It would be hard to exaggerate the angst that has gripped the US in recent months as the election nears, markets churn and assets melt. But the headlines that have made us dread picking up the newspaper mask a long-term problem that may shape the future of America more than John McCain's plan for Iraq, Barack Obama's health care ideas or Uncle Sam's heroic efforts to rescue the economy.
Stories by Gary Anthes
Science and technology may not have been the focus of the recent debates between presidential hopefuls John McCain and Barack Obama, but both candidates have outlined some broad policy proposals and goals. That's a good thing, because, as some of the top technology thinkers in the United States today recently shared with Computerworld, the next president will have to tackle the country's ongoing decline in global technological competitiveness.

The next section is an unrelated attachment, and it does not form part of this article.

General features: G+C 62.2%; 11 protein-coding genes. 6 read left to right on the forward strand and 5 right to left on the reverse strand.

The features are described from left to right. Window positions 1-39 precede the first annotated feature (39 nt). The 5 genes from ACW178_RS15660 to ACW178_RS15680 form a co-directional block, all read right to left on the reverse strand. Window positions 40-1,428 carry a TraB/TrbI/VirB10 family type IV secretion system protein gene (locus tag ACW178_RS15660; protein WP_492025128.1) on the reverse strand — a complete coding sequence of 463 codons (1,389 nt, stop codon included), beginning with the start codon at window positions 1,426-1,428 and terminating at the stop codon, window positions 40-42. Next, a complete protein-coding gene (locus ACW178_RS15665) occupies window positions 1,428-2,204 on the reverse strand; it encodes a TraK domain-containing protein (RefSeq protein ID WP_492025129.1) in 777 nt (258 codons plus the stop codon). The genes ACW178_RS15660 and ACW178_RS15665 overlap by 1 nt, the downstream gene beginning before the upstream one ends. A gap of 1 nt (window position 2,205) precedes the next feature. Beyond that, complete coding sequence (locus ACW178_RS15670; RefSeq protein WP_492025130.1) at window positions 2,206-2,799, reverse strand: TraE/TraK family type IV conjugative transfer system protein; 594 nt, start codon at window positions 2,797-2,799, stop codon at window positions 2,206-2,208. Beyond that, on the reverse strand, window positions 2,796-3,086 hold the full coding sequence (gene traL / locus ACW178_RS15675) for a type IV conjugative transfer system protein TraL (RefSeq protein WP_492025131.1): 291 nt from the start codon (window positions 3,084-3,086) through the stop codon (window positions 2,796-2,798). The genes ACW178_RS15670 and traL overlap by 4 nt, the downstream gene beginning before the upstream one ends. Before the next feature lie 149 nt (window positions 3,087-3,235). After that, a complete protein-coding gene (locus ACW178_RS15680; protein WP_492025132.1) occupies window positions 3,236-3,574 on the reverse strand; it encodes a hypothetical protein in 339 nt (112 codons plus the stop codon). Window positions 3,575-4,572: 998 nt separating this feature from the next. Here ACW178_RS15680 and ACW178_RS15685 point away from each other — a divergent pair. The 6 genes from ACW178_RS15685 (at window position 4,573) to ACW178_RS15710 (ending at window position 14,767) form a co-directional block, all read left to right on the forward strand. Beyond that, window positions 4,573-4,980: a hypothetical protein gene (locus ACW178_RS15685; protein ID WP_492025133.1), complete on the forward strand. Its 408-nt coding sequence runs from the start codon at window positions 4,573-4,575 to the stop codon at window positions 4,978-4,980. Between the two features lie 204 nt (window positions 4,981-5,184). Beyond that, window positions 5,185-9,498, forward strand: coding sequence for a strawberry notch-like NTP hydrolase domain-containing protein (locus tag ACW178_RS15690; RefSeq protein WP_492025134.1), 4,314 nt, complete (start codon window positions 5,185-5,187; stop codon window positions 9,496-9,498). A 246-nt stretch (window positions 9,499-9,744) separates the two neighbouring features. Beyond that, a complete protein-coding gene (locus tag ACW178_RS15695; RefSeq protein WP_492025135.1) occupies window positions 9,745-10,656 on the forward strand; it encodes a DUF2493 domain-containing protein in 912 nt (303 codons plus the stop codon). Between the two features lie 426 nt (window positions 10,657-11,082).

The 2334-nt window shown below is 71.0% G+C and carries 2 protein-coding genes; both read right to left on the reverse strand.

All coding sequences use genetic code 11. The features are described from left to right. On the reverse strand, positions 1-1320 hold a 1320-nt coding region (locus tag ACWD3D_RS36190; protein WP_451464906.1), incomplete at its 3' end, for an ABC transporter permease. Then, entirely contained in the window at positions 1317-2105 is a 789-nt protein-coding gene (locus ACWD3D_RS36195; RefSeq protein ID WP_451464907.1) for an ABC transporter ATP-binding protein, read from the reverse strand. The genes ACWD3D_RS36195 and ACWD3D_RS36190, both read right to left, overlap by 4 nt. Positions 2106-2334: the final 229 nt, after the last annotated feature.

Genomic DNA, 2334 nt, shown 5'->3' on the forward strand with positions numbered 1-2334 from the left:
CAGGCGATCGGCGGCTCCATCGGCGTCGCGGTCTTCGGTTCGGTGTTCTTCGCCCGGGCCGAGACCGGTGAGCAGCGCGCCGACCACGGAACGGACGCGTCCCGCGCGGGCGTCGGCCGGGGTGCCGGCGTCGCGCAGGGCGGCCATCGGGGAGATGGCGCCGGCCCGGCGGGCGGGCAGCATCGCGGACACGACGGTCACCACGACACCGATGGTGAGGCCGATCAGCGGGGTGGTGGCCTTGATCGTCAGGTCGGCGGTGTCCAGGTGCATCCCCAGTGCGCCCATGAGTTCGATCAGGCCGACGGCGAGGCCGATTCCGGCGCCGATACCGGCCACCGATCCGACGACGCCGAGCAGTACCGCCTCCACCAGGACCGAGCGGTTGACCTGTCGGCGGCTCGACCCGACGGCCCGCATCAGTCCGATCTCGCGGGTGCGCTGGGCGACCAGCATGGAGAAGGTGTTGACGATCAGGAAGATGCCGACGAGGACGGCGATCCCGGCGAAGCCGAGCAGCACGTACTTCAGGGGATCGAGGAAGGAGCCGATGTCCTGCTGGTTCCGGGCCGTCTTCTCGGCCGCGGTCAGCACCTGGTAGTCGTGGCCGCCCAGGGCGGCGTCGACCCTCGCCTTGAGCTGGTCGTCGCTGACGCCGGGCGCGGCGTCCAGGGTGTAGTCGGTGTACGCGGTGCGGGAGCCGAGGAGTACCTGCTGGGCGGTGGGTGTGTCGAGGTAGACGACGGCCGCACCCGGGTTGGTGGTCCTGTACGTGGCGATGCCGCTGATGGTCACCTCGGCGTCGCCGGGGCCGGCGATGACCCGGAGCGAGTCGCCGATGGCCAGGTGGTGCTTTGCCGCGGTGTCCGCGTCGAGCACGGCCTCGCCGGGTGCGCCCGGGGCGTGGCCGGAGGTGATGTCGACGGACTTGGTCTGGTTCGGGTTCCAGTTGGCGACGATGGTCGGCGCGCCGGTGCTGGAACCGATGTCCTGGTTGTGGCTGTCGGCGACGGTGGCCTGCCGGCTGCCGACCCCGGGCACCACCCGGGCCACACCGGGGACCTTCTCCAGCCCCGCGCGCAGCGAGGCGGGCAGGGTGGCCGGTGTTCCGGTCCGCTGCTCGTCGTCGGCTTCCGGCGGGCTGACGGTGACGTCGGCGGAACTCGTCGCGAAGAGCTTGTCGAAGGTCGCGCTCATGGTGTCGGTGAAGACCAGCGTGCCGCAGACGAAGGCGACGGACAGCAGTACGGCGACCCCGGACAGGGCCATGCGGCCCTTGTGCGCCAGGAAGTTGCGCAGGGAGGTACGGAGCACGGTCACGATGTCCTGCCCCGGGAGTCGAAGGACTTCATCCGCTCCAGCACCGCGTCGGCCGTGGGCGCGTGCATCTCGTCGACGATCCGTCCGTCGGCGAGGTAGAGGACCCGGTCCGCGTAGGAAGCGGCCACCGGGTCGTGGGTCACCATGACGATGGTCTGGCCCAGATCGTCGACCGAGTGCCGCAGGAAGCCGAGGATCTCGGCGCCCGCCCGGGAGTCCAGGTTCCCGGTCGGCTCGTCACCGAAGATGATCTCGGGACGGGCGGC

You might think that measuring return on investment is one of those things that never changes. You'd be wrong.
At a time when news of advanced technologies seems dominated by the likes of robots, nanogadgets and supercomputers on a chip, the subject of radio might seem a tad boring. But software-defined radios and cognitive radios hold promise for making our wireless networks far more powerful and useful.
What 2006 stories surprised the author of the popular book Silicon Dreams? Google buying YouTube and Nicholas Negroponte's $100 laptop.
The vice president and chief Internet evangelist at Google advises IT managers to get smart about security in 2007.
The creator of the basic principles of packet switching, the foundation of the Internet, warns IT managers not to bet on only one broadband technology in 2007.